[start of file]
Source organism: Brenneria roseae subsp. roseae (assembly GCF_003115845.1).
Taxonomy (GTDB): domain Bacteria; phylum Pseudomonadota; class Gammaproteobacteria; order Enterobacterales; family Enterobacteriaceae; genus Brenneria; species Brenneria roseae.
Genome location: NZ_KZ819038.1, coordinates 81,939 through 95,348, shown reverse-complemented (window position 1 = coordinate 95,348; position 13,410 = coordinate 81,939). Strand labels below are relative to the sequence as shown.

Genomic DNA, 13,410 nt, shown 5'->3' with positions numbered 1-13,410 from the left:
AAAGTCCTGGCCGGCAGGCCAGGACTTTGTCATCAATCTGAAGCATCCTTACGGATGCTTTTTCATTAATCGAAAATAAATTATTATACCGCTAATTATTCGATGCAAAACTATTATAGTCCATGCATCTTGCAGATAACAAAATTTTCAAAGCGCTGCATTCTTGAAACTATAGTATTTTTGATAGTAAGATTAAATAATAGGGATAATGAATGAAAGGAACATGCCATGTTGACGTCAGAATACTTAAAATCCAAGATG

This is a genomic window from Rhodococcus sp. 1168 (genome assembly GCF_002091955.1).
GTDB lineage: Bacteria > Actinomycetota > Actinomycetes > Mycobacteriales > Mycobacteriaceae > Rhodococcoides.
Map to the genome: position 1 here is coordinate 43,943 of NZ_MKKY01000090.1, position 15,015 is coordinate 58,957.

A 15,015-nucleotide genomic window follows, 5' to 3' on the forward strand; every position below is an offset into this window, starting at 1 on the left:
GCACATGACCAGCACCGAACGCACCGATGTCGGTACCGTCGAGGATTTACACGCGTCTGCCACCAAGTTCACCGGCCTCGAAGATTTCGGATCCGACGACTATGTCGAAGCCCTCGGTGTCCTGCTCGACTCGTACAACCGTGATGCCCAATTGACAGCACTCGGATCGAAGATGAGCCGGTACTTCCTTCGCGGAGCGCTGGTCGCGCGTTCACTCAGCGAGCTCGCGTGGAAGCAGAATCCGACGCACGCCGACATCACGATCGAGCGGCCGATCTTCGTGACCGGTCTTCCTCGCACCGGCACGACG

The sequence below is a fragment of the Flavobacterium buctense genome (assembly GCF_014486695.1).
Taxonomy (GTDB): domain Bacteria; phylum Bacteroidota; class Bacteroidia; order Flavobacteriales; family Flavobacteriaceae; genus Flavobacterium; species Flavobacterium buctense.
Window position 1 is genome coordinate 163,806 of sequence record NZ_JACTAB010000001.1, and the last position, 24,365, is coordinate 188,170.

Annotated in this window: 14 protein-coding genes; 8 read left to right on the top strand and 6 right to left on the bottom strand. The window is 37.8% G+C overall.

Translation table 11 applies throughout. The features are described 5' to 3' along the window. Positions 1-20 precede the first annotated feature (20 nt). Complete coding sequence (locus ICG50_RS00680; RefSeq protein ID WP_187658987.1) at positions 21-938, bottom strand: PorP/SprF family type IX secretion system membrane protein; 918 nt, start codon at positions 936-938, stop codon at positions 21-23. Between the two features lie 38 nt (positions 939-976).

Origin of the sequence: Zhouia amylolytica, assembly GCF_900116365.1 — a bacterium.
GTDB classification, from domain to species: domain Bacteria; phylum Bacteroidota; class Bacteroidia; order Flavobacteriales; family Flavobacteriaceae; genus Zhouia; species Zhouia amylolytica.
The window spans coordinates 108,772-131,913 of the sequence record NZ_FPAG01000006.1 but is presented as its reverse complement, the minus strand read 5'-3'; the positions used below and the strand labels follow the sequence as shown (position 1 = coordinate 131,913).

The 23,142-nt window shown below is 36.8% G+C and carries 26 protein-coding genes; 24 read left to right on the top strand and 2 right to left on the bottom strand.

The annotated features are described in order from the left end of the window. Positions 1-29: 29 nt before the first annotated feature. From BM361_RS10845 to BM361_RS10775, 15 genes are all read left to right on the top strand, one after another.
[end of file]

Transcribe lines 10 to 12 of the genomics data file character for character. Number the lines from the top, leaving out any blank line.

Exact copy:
GCACATGACCAGCACCGAACGCACCGATGTCGGTACCGTCGAGGATTTACACGCGTCTGCCACCAAGTTCACCGGCCTCGAAGATTTCGGATCCGACGACTATGTCGAAGCCCTCGGTGTCCTGCTCGACTCGTACAACCGTGATGCCCAATTGACAGCACTCGGATCGAAGATGAGCCGGTACTTCCTTCGCGGAGCGCTGGTCGCGCGTTCACTCAGCGAGCTCGCGTGGAAGCAGAATCCGACGCACGCCGACATCACGATCGAGCGGCCGATCTTCGTGACCGGTCTTCCTCGCACCGGCACGACG

The sequence below is a fragment of the Flavobacterium buctense genome (assembly GCF_014486695.1).
Taxonomy (GTDB): domain Bacteria; phylum Bacteroidota; class Bacteroidia; order Flavobacteriales; family Flavobacteriaceae; genus Flavobacterium; species Flavobacterium buctense.